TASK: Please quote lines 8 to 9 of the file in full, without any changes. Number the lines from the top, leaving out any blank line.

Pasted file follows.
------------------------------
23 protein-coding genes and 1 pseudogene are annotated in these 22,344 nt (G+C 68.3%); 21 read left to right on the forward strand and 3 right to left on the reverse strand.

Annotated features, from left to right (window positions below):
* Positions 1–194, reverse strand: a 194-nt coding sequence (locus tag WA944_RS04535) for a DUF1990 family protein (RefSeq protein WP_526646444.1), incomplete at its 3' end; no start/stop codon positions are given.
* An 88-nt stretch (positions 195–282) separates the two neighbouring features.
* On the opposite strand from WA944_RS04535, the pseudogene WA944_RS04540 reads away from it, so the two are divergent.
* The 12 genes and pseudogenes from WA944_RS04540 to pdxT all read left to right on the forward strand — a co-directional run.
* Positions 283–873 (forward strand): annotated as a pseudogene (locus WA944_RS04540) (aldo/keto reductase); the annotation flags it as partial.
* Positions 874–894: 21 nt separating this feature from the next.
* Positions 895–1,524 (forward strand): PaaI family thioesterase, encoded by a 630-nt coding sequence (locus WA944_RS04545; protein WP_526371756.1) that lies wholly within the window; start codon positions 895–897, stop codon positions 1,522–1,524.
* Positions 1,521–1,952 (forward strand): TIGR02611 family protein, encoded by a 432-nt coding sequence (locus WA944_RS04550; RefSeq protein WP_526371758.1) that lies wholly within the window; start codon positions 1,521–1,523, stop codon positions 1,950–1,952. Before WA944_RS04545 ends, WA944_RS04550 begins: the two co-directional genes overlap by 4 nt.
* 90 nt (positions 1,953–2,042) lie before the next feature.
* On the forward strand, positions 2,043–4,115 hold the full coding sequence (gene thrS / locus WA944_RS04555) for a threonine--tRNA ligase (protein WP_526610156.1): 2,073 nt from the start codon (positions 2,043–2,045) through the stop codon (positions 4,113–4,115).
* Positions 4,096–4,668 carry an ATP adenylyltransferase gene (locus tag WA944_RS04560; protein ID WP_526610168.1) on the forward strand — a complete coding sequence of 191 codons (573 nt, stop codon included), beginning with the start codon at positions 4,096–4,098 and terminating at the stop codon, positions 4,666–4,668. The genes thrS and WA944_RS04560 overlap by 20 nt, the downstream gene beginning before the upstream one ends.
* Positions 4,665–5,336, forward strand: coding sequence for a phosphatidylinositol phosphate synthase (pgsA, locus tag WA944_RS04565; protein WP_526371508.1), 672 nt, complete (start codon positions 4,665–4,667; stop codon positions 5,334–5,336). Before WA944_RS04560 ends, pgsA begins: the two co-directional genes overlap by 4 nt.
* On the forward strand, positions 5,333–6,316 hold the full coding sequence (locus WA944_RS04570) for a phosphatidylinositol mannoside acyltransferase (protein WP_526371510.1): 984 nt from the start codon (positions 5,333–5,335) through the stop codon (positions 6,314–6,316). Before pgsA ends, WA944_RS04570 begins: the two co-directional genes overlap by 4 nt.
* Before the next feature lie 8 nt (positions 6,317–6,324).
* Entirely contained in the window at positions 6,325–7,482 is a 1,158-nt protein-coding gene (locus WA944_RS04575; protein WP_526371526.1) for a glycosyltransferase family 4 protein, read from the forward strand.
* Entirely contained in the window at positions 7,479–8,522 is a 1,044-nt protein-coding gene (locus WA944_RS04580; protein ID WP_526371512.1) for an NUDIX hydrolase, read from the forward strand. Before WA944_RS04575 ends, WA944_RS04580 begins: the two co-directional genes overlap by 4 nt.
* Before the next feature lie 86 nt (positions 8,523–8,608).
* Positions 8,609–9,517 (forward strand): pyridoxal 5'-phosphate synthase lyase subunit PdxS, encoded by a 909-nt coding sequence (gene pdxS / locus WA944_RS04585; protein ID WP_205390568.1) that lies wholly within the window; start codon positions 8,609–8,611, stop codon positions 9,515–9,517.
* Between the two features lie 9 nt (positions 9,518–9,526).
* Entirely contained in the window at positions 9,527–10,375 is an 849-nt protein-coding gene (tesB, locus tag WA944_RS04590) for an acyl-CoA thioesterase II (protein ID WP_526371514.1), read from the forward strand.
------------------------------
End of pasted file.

* Positions 874–894: 21 nt separating this feature from the next.
* Positions 895–1,524 (forward strand): PaaI family thioesterase, encoded by a 630-nt coding sequence (locus WA944_RS04545; protein WP_526371756.1) that lies wholly within the window; start codon positions 895–897, stop codon positions 1,522–1,524.